Nov. 28, 2022 • 6 min read

Michelle Lam | Printing Comics Online | Mixam

We meet Michelle Lam to learn more about her work and show you how easy it is to print your art.

Michelle Lam | Printing Comics Online | Mixam

As a small business or major brand, you're expected to have an online presence. And while the digital world has opened many doors for us, there's no denying the joy and excitement that emanates from seeing our work in the physical world. 

And while we may aim to sell, gift or keep print work for ourselves, print continues to work alongside, not against, the digital revolution. We can still establish our authority in our chosen field without relying totally on digital means to achieve that objective, as Michelle Lam discovered. 

Michelle, a.k.a. mewTripled on Instagram, is an established Los Angeles-based Story Artist, Director and Writer who has worked with Netflix AnimationWalt Disney Animation Studios and Dreamworks Animation, to name a few. While Michelle draws on personal experiences to inform her storytelling, she remains in tune with her audience, delighting them with imaginative stories - filled with adventure and expressive characters.

While Michelle is used to sharing comics on her social media channels, Michelle decided to print a series of comics as zines with Mixam. Complete with gloss-laminated covers and smooth inner pages, each one is bound with PUR binding to accommodate the large page count. We caught up with Michelle to learn more about her process and her experience printing with Mixam:


Michelle, what persuaded you to print with Mixam in the first place?

As a comic artist who frequently shares work online, I eventually needed a physical place to combine all my work. And Mixam was one of the companies recommended by my other artist friends in the art/animation community.


Why did you decide to self-publish zines as opposed to, say, comic books or graphic novels?

The style of the Comic Books I used to print with Mixam is a bit untraditional compared to regular Graphic Novels. Most of my comics used to fit the square ratio on Instagram, so many of my comics work best in a square format. I found that the Zines had more options and flexibility for that. I also like to give my work a bit more of a casual feeling, as they are just mini slices of life stories from my life. I didn't have to add anything extra when it was time to print copies. 


I like having a physical place to display all my digital work and not spread it out over my feed.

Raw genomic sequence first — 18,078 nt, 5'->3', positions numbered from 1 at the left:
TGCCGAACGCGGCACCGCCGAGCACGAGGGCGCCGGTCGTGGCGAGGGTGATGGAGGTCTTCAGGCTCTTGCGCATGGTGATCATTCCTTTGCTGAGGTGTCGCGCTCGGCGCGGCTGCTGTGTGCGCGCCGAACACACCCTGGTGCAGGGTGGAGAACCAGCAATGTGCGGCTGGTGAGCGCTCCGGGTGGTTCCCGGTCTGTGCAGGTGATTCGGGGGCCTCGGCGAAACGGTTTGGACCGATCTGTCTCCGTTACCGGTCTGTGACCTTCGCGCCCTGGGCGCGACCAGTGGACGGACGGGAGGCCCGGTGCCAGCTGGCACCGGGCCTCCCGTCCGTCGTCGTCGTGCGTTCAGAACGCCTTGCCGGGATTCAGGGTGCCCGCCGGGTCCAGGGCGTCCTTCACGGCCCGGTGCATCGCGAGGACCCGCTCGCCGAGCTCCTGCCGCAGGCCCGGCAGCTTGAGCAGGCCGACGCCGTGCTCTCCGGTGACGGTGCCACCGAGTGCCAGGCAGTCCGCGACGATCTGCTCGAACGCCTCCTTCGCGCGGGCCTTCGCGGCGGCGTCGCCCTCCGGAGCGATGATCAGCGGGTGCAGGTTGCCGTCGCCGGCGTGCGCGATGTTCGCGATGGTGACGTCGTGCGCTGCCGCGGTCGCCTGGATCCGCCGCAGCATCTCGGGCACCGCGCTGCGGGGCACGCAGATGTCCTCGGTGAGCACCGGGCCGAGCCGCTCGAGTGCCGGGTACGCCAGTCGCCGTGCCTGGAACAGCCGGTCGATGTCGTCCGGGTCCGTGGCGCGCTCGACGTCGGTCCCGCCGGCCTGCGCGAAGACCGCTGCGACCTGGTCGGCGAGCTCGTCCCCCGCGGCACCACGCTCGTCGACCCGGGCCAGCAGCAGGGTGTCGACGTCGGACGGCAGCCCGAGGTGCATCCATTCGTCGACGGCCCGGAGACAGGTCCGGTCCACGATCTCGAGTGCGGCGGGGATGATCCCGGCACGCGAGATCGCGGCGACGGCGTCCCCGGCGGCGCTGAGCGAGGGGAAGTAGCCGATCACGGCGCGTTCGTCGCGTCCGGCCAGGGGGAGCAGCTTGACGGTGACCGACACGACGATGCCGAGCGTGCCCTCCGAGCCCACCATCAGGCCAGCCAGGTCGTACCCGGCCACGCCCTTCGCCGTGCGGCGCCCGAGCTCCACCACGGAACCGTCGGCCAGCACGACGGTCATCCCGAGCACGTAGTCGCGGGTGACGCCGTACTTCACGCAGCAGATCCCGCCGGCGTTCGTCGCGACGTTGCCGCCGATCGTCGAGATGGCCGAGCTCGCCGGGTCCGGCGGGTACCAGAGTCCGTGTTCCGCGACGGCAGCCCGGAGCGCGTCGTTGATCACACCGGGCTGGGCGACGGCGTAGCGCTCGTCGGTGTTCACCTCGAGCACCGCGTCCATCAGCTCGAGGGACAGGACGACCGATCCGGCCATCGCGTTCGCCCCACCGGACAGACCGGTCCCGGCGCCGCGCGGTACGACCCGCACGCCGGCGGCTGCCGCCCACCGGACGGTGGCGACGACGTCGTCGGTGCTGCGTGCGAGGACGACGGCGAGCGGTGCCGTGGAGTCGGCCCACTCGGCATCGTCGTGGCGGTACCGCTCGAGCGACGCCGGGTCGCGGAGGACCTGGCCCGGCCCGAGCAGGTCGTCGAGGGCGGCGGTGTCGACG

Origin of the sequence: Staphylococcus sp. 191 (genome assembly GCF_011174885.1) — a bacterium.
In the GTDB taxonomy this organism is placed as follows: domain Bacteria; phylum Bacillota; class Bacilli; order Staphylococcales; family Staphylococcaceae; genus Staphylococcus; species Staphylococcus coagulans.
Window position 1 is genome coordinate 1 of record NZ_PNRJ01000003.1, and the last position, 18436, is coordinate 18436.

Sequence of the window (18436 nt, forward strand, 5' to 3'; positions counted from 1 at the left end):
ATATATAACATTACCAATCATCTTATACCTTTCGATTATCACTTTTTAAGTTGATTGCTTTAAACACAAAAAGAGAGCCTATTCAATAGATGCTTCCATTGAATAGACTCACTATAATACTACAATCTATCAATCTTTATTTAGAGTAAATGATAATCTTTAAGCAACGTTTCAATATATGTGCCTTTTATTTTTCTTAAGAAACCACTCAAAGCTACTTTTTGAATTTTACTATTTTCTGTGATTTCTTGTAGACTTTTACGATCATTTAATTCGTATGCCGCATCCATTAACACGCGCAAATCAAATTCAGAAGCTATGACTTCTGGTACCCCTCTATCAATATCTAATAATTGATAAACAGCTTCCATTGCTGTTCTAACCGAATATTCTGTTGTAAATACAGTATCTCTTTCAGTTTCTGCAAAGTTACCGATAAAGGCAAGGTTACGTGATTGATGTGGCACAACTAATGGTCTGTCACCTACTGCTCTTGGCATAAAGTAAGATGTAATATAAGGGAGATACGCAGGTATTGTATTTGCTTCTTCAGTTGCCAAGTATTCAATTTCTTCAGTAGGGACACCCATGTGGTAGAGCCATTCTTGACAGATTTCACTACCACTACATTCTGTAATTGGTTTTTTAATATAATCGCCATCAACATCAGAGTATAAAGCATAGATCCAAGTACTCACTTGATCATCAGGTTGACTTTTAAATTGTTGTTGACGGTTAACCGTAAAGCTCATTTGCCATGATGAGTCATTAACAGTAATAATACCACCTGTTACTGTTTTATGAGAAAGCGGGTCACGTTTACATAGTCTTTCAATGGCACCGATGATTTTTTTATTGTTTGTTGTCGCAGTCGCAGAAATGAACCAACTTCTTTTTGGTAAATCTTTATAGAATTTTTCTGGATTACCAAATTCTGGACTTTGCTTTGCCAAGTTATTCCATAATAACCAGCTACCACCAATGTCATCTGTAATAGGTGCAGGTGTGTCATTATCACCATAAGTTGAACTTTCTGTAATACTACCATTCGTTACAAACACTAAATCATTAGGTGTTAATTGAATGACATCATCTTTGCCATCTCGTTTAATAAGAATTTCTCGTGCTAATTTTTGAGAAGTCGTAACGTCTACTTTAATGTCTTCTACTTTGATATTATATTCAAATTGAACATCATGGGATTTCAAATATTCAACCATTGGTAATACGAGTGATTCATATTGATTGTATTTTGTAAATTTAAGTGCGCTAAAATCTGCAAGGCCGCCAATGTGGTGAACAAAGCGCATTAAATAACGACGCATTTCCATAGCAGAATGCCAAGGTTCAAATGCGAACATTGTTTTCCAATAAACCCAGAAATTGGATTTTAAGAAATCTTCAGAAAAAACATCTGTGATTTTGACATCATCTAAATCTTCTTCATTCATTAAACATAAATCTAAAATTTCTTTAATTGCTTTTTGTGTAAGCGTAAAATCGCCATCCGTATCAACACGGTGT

What do you think the benefits of printing are as opposed to simply posting artwork online or on social media?

Most artists who share their work on social media do not directly make money from posting online, sadly. A form of income for many artists or small business owners nowadays may be through their physical work or merchandise they sell in an online shop. With the world being so digitally focused nowadays, I find it helpful to take a break from social media and look at a physical book/print for once. Plus, I like having a physical place to display all my digital work and not spread it out over my feed. 


How do you come up with a story for print?

All the stories are little segments from my life. I put them together on my Instagram as a little collection. For me, my stories are like a diary intended to be read for others to relate to. I always keep lists of every idea that pops up in my mind, and I then choose which story to draw out. 


Talk us through your process - did you already have a vision of how you wanted your prints to look?

Yes and no. I knew my prints would come out in 4-panel pages because when working with a square formatted comic, it’s better to have 4 panels per page for clarity. When it came to the covers, I had to combine all the pages of the book first, then read the whole book all over again as if I was a reader. From that, I get a vibe for my book and create a cover based on that. 


What was your first impression of the print work when it arrived?

I was amazed by the quality of the prints! I have worked with other printing companies, but I usually had issues to deal with, like image quality, unsuitable materials, or I chose a book size that was too big. The book I printed came out great, and I didn't lose the artwork quality during the process. I also loved how the covers are very smooth and sturdy feeling.


What's your advice for people who are considering printing with Mixam?

When it comes to your book's internal content, make sure you note which pages are left or right! When I created my first book, I had no idea how Mixam worked, so I just based all the pages on one template. After uploading them, I realised some pages would get cut off because they did not align with the left or right pages. I had to reorganise all my book’s content to follow a left-right pattern. But keeping that one simple note in mind prevented the same mistake from happening again with the two books I printed later. And personally, it was also helpful to upload pages as individual pages and not spreads, making the uploading process easier. 

To see how Michelle made her comics step-by-step, watch this video on TikTok or check out this guide on Michelle's Instagram. You can also learn more about Michelle and her work via her website or the video below! And for more news and inspiration, check out the array of posts on Mixam's Blog and visit our Support section for helpful guidance and advice on all things print.


Image Credit: Cover - Michelle Lam. Article Images: Olivia Lam at Olives and Lamb